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China: Fashion's New Frontier

Posted by Laura Fitch on June 14, 2010 10:09 AM

Western fashion brands are looking to expand in mainland China, with Vivienne Westwood planning an additional 20 boutiques throughout the mainland, Burberry slated to add a whopping 66 new stores, Coach opening another 20 locations and Ferragamo planning 10 new stores, according to Alisa Gould-Simon at The Guardian.

That top fashion houses are salvaging the remains of declining international sales by catering to China’s growing population of nouveau riche is not news. But recent expansion plans may indicate an attempt by these fashion icons to expand into China’s second and third-tier cities, widely seen as the next, and potentially highly profitable, frontier for Western brands who have managed to gain a share of the market in Beijing and Shanghai.

The numbers certainly look promising. “It is estimated that the Chinese bought $7.5bn worth of luxury products last year. "We estimate retail sales will grow 16-18% this year," says Jessica Lo, of the China Market Research Group. A report published by McKinsey last autumn predicts that consumption will double in China's 100 biggest cities between 2008 and 2015.
 
Expanding into second and third tier cities, essentially anything outside of Beijing or Shanghai, will prove more difficult than anticipated for many. Each city in China has its own unique eccentricities in how business is done – from the details of securing rented property to construction of a new store to marketing relationships and public relations.

What worked in Beijing or Shanghai will not necessarily work in Harbin, Chongqing or Guangzhou. Franchise laws in China are close to non-existent, making the selection of who is running the new boutique a critical choice. Staff training issues and sky-high turnover rates, already huge problems in Beijing and Shanghai, are likely to be exacerbated in second and third tier cities that have yet to see the same level of development as their first tier counterparts.

This doesn’t mean that expanding into these cities is a mistake, but it does mean that research into the unique business climates of these cities and securing local business contacts for advice and help will be crucial to success.

It will be interesting to see who manages to pull ahead in this new market segment over the next year.

Comments

Adela Spain says:

Hy Laura! I also wrote an article about China and the luxury industry, and I must share my question with you. Do you think China is a steady market for these brands or that it will fade away once people start buying more than they can afford? Europe seemed a gold mine a few years ago also, and now retailers struggle to stay alive. I think that China has a lot of potential, but I have trouble seeing if expansion to China will be a long term success or just a short term opportunity. What do you think?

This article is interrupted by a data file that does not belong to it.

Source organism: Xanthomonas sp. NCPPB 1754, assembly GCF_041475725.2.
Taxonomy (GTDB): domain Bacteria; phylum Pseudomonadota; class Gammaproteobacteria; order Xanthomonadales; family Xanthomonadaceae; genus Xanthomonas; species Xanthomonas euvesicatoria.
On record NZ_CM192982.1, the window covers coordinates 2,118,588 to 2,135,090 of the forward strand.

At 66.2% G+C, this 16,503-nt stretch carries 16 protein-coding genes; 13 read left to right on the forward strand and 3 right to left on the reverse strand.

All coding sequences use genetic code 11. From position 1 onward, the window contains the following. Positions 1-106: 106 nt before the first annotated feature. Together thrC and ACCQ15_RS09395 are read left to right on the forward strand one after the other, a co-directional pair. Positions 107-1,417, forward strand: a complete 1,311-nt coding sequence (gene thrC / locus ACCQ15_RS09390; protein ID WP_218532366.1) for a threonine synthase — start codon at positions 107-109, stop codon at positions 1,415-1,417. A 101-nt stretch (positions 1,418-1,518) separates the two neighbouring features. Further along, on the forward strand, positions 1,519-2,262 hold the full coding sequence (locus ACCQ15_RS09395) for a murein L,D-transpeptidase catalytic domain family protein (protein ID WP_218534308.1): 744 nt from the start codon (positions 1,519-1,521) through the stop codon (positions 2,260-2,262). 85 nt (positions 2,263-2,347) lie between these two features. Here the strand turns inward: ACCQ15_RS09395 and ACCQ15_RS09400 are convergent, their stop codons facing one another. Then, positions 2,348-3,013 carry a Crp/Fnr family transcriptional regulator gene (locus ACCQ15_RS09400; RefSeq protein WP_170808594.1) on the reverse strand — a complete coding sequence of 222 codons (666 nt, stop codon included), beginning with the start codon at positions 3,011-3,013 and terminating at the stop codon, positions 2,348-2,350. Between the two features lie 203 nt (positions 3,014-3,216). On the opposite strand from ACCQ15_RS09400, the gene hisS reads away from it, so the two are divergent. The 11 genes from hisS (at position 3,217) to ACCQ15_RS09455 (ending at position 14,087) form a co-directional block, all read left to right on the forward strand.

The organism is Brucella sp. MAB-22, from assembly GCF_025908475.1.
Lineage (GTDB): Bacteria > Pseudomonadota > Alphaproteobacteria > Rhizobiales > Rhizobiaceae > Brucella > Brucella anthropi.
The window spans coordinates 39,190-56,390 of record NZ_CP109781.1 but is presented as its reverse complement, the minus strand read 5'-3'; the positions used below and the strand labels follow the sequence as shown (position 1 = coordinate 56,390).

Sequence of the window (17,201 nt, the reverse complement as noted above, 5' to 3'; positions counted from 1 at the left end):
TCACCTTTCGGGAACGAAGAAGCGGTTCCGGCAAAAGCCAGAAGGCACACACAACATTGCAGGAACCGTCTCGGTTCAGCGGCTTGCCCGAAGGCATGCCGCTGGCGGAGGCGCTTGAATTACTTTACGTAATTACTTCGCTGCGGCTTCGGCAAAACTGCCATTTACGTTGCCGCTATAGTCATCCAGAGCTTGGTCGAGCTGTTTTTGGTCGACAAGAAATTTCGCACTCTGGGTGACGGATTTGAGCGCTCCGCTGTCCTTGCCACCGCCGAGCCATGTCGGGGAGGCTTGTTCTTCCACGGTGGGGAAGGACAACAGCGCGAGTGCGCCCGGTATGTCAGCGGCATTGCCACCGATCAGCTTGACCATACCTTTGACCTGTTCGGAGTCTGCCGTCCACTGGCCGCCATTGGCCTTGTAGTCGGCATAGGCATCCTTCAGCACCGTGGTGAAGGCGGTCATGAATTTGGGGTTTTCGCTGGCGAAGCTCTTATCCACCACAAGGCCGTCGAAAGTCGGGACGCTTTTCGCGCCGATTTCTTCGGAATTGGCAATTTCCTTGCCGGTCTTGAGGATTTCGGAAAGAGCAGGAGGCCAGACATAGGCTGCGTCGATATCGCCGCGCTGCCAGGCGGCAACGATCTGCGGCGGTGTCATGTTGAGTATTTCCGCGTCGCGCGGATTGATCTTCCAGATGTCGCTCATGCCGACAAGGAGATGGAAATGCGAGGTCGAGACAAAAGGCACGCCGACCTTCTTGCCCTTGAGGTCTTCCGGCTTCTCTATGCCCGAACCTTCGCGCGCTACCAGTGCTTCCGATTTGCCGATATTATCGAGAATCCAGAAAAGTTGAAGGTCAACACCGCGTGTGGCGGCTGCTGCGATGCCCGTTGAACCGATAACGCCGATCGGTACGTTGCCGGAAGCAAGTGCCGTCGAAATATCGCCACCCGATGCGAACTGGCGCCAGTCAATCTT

June 14, 2010 11:02 AM #

Laura says:

Hi Adela,

That's an excellent question. Considering the difficulties of setting up and running a business in China, I don't think that any company is looking at it as a short term venture. Whether or not they will survive long term is another story, but as long as the economy keeps growing, I think luxury brands have a chance, provided they do their research on the peculiarities of the local market and tweak their marketing plans accordingly. The massive economic stimulus package installed post-financial crisis managed to keep the worst of the mess away from China's economy, and is an indication of how important economic growth is to those in charge. Image is also an important aspect of Chinese culture, and the country's nouveau riche want to show off their wealth. I don't think this will change anytime soon. However, as they say, only time will tell.

June 14, 2010 10:34 PM #

Adela Spain says:

Hi Laura,

Thank you very much for answering. I am really curious to see how things are going to work out for China. If all the steps that you mentioned are going to be followed I suppose that everything will go well. My concern about China´s reliability as steady market for luxury brands was also based on what you´ve mentioned about the Chinese culture. Because, in fact, they actually buy fancy products just to show off. Anyway, I suppose we must let time play its part.

June 18, 2010 08:04 AM #

Jing Daily United States says:

We agree, in terms of localization being an important part of the marketing strategies, and it is happening in markets other than fashion. For example, it's fascinating to watch the localization strategies being employed by foreign automakers in the China market, and I think these strategies are going to continue to pay off in the long term, even as domestic Chinese brands gradually lose their stigma among wealthier buyers. I think companies like Geely and Chery are still several years away from having a vehicle that can be a viable luxury competitor to the ubiquitous Audis and BMWs all over China, but who knows -- if Chinese companies snap up western brands at bargain prices they might just figure out a way to do it sooner. http://bit.ly/yVH6y

June 17, 2010 02:58 PM #

forex says:

Well china really is one the most fast growing or you can say slowly higher and higher growing economy.China came in to existence in 1949 and that is really remarkable that it beats all the countries even which got the freedom before it.

June 21, 2010 02:31 AM #

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